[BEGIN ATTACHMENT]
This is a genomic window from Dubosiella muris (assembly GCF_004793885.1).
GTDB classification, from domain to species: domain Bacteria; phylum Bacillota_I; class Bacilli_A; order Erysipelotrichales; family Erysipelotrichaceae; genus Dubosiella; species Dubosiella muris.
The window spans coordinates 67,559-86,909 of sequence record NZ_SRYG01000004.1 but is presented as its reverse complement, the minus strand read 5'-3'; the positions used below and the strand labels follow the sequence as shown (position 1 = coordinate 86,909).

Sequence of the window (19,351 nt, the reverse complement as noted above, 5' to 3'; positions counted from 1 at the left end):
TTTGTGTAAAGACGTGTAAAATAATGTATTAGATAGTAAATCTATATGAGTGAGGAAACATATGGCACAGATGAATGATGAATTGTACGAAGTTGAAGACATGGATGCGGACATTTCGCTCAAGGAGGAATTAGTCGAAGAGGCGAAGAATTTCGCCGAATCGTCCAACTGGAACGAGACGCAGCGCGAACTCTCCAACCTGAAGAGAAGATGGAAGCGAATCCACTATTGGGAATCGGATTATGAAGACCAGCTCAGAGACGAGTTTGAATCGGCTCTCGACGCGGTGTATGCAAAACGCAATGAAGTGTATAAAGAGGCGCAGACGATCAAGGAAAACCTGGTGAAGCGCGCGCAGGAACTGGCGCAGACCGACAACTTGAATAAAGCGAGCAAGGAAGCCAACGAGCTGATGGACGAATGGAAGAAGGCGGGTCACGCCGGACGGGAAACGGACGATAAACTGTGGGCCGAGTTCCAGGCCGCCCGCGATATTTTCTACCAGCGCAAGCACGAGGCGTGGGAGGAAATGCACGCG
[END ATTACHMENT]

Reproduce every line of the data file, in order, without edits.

This is a genomic window from Dubosiella muris (assembly GCF_004793885.1).
GTDB classification, from domain to species: domain Bacteria; phylum Bacillota_I; class Bacilli_A; order Erysipelotrichales; family Erysipelotrichaceae; genus Dubosiella; species Dubosiella muris.
The window spans coordinates 67,559-86,909 of sequence record NZ_SRYG01000004.1 but is presented as its reverse complement, the minus strand read 5'-3'; the positions used below and the strand labels follow the sequence as shown (position 1 = coordinate 86,909).

Sequence of the window (19,351 nt, the reverse complement as noted above, 5' to 3'; positions counted from 1 at the left end):
TTTGTGTAAAGACGTGTAAAATAATGTATTAGATAGTAAATCTATATGAGTGAGGAAACATATGGCACAGATGAATGATGAATTGTACGAAGTTGAAGACATGGATGCGGACATTTCGCTCAAGGAGGAATTAGTCGAAGAGGCGAAGAATTTCGCCGAATCGTCCAACTGGAACGAGACGCAGCGCGAACTCTCCAACCTGAAGAGAAGATGGAAGCGAATCCACTATTGGGAATCGGATTATGAAGACCAGCTCAGAGACGAGTTTGAATCGGCTCTCGACGCGGTGTATGCAAAACGCAATGAAGTGTATAAAGAGGCGCAGACGATCAAGGAAAACCTGGTGAAGCGCGCGCAGGAACTGGCGCAGACCGACAACTTGAATAAAGCGAGCAAGGAAGCCAACGAGCTGATGGACGAATGGAAGAAGGCGGGTCACGCCGGACGGGAAACGGACGATAAACTGTGGGCCGAGTTCCAGGCCGCCCGCGATATTTTCTACCAGCGCAAGCACGAGGCGTGGGAGGAAATGCACGCG